The aim of this study is to determine oral health knowledge and behavior among students at the male Health Sciences College in Kuwait, which graduates auxiliary health personnel.

Methods

The Health Sciences College, formerly the Health Institute, was established in 1974, with separate colleges for female and male students. The programs offered are: General Nursing, Pharmaceutical and Medical Sciences, Oral and Dental Health (females only), Medical Records, Environmental Health, Food Sciences and Nutrition, and Medical Laboratory Technology (females only).

A questionnaire was distributed to all students at the male Health Sciences College (N = 153) during the academic year 2001/2002 1. The students were requested to remain in the classroom after the lecture and to fill in the questionnaire. The participation was voluntary and the answers were anonymous. Altogether 28 returned the questionnaire, giving a response rate of 84%

The questions consisted of:

1) Background: age (18–20 years, 21–25 years, 26 years and over); marital status (single, married); nationality (Kuwaiti, non-Kuwaiti); years in College (one year, two or more years); financial status (satisfactory, not satisfactory); dental disease (yes, no/don't know); perceived oral health (poor, average, good).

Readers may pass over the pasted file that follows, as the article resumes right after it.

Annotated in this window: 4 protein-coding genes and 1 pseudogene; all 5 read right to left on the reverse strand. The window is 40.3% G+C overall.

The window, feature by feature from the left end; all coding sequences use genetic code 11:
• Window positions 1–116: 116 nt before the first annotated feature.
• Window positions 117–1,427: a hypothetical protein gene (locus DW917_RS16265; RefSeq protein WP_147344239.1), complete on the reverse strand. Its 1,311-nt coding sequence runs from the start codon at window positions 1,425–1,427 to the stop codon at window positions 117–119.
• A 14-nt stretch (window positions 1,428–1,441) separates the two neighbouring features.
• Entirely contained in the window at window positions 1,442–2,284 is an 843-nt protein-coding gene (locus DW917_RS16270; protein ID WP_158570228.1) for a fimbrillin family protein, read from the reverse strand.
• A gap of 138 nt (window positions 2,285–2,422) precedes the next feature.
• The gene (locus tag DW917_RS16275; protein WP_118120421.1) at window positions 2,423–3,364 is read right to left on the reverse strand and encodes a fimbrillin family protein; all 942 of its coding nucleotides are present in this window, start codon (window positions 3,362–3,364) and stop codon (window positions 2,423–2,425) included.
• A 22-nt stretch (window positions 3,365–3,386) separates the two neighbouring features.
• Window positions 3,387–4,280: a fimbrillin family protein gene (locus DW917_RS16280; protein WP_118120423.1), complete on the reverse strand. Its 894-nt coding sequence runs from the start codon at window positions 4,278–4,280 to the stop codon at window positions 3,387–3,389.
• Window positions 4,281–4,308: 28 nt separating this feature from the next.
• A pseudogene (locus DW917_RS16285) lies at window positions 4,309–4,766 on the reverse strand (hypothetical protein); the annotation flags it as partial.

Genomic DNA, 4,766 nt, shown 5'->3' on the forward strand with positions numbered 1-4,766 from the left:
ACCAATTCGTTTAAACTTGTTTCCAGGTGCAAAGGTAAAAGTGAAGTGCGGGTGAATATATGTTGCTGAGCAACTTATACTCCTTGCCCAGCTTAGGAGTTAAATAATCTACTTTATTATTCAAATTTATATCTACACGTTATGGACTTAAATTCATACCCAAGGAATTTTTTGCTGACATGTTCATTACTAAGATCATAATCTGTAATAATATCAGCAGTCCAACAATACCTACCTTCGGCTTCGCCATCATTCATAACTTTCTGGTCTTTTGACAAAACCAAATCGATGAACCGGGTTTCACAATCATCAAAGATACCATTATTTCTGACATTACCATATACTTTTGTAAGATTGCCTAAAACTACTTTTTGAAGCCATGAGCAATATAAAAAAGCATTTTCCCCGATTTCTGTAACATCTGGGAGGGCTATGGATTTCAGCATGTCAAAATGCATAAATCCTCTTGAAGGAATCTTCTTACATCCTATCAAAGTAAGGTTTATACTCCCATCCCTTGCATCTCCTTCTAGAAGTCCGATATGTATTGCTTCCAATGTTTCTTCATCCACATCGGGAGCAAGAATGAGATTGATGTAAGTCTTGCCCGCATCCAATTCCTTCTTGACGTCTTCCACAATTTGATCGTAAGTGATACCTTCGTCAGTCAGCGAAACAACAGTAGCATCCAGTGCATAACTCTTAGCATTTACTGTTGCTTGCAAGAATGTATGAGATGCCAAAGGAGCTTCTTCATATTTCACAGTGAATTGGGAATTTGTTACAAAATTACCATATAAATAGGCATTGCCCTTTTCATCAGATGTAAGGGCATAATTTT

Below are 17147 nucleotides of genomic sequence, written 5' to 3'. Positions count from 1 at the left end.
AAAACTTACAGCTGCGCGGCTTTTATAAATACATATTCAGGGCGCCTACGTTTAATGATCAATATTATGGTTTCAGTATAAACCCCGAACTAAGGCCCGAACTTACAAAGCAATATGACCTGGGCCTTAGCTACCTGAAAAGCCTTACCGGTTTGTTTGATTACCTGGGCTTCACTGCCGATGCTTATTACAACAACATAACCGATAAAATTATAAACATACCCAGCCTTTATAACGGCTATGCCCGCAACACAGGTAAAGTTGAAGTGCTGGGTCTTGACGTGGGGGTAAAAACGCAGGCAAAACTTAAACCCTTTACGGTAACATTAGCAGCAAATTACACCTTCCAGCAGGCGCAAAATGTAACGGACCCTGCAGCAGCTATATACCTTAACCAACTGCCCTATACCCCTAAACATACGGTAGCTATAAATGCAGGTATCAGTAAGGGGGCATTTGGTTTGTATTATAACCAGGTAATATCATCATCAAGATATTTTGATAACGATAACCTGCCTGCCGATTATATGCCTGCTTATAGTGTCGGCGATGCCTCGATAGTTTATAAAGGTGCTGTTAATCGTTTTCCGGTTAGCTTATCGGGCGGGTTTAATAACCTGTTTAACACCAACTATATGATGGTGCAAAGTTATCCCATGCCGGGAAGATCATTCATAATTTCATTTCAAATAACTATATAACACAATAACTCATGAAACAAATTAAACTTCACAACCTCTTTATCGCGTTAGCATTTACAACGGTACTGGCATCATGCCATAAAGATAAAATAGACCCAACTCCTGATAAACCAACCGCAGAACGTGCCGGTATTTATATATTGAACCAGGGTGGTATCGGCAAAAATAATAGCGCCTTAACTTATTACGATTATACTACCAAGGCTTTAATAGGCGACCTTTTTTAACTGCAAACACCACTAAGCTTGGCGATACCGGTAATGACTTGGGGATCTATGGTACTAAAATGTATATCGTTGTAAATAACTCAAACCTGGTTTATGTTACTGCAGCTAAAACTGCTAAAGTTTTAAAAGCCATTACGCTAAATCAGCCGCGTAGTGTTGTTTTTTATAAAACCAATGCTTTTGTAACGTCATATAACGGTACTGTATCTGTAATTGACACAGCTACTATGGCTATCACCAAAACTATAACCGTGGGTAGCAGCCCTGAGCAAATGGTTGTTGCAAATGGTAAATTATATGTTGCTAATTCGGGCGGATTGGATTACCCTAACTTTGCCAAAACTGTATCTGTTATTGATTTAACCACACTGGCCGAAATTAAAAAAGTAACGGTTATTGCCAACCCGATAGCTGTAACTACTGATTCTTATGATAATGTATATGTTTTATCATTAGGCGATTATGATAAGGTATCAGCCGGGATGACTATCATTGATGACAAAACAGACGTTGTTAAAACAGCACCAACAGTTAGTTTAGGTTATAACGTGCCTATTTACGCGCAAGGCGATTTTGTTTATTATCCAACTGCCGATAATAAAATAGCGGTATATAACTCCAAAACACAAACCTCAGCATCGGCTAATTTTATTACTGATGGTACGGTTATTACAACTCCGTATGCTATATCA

2) Oral health knowledge: role of sugar, bacteria and soft drinks in dental caries; baby teeth brushing after bottle feeding; fluoride toothpaste for baby teeth; occurrence of periodontal diseases in men; transmission of bacteria from the father to his child; plaque; calculus; dental diseases; extraction of teeth, if painful; what is orthodontics; role of fluoride in toothpaste.

3) Oral health behavior: last dental visit (during last year, more than a year ago); purpose of dental visit (examination/prevention, treatment); toothbrushing frequency (less than once a day, once a day, more than once a day); use of fluoride toothpaste (yes, no/don't know); amount of toothpaste on toothbrush (less than half, half, more than half).